The Ten Best Ways to Protect

Your Home While On Vacation

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 This time of year finds millions of people heading off for well-deserved vacations. Of course, if you’re retired, your schedule is pretty much up to you. Regardless, I thought this might be a great time to pass along some valuable suggestions for protecting your home while you are away. As frequent travelers, my wife Trisha and I use checklists we’ve put together to make sure we don’t forget anything. While our memories are still pretty good, we find checklists very efficient and they give us peace of mind.

1. Silence Is Golden

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In this era of social media, don’t advertise your departure on Facebook, Twitter, your blog, or any other form of messaging. I suggest you only share your plans with trusted friends and neighbors. It’s sad to say, but there are plenty of thieves out there in cyber space looking for an easy score. If you trust the folks at your local Post Office and newspaper, stop those deliveries. If you don’t trust them, ask a neighbor to collect those items each day. I’ve added the last comment because as a teenager, my wife’s family cancelled everything prior to their summer vacation. Twice, when they returned home, their possessions had been stolen. The bottom line is, only inform those you trust with your travel plans. There is plenty of time to talk about your trip when you get home.

2. Turn Off Electronics

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Thirteen percent of fires are caused by electronic malfunctions in the home. This means you need to make sure you have unplugged your electronics or turned off power strips for nonessential electronics such as coffee pots, amplifiers, electric blankets (a friend of mine forgot this one and nearly burned his house down), etc. This will also protect your electronics from power surges while you are away.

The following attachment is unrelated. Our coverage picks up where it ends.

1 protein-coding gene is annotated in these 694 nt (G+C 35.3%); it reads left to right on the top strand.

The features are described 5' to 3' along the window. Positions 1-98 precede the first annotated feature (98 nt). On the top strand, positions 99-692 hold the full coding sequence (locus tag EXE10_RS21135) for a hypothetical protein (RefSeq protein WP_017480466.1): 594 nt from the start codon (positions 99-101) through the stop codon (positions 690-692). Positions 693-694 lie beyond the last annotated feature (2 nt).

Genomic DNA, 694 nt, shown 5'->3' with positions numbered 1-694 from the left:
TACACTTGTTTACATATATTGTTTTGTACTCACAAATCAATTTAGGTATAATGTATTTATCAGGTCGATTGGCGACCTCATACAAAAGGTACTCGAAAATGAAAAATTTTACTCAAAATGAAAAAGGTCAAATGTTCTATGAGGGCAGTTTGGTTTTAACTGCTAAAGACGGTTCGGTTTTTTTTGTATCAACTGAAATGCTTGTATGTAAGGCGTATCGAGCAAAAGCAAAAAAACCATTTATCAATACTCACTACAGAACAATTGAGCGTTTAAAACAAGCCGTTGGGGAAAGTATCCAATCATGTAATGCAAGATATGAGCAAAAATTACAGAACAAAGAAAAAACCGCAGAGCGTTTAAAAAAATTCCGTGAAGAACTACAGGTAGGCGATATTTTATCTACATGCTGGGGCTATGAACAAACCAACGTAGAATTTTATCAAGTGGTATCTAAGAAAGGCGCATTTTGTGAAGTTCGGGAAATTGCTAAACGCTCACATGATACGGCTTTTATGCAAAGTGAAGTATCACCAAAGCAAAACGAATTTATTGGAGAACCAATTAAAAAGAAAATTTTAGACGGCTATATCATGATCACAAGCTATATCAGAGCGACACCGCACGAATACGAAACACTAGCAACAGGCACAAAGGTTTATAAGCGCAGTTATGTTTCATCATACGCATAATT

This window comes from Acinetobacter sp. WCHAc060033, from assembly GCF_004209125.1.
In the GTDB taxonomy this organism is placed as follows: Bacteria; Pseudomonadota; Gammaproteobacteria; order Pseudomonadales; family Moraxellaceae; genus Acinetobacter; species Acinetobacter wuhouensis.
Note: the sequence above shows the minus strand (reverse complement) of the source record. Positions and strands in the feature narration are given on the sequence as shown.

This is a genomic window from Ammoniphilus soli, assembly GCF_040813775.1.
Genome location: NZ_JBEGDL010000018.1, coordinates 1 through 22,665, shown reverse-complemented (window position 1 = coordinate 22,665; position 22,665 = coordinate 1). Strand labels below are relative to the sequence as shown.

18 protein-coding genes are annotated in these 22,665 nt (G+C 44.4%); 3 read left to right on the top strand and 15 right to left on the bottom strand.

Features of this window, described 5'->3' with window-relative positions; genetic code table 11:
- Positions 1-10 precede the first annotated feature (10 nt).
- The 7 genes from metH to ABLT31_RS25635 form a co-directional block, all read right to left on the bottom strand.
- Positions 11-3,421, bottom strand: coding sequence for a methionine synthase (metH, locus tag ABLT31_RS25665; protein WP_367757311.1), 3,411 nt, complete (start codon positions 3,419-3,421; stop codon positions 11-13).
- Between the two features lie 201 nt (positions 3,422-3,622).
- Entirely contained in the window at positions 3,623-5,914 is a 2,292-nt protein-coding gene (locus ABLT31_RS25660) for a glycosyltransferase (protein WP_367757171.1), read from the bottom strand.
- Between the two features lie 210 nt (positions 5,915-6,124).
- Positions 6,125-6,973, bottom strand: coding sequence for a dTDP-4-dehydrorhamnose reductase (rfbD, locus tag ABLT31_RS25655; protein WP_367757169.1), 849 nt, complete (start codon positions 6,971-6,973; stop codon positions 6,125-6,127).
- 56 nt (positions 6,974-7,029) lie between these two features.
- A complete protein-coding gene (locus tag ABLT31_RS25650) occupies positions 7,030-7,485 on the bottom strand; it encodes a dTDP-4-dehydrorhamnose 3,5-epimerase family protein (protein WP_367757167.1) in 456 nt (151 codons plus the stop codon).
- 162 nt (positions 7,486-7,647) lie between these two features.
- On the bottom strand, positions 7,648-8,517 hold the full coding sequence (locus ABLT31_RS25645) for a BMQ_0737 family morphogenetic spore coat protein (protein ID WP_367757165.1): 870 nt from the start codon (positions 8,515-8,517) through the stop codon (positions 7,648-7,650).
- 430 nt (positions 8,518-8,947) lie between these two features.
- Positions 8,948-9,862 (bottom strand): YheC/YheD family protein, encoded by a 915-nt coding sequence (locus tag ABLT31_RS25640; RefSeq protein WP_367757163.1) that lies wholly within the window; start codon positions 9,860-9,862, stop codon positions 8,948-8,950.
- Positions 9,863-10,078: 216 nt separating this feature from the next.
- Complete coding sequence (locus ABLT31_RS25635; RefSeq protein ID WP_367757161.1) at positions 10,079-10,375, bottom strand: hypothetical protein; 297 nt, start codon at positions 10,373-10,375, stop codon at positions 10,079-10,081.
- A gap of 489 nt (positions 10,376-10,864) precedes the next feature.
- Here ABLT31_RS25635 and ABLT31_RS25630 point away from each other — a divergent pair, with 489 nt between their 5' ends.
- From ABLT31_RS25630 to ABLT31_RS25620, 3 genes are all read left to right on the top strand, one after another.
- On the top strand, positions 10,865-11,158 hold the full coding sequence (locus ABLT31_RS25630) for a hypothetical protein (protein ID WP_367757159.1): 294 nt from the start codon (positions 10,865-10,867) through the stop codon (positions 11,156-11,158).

3. Make Your House Look Lived In

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Well, maybe not that lived in, but thieves casing neighborhoods are looking for signs that folks are away from home. Some examples would be porch lights left on all day, old newspapers lying about, yards not mowed, blinds or curtains closed tight, etc. All of these tell a thief, “We’re not home, help yourself.” What does your home look like when you are living there? Is there a car in the driveway? Maybe you should leave one there and have a friend move it occasionally. Leave some blinds or curtains in a “lived-in” position. Of course, the ones in front of your new 100” 4D television or your rare Monet on the wall should probably be left closed. Have a friend mow your lawn while you’re gone. In other words, make your home look like you are still there. Believe it or not, some people have even left messages on their phones such as, “Hello, we will be out-of-town until the end of the month, have a nice day.” I’m sure someone will have a great day hearing that message.

4. Secure Doors and Windows

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Once again, this may be overdoing it, but an important item on your checklist should be to secure all doors and windows. Hardware stores have very nifty (is that still a word?) little latches and gadgets for securing every type of door and window. In our case, we have a couple of doors that have glass panes making it very easy to break the glass and reach in to unlock the doors. For that reason, we have some very simple to install safety latches that make it impossible to open the door in such a manner. We use them every day, even while we are at home.

5. Inform Local Security

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If you have a security alarm system, make sure your security company knows the dates of your travel plans. The same goes for local security patrols or police as they may have a policy of extra surveillance. If you do have a security company as we do, make sure you get one or two of their signs for the front of your house. We also have decals from our company that are placed on various windows around the house. A smart thief should know that if they break a window or open a door, our alarm is going off. By the way, it’s really loud.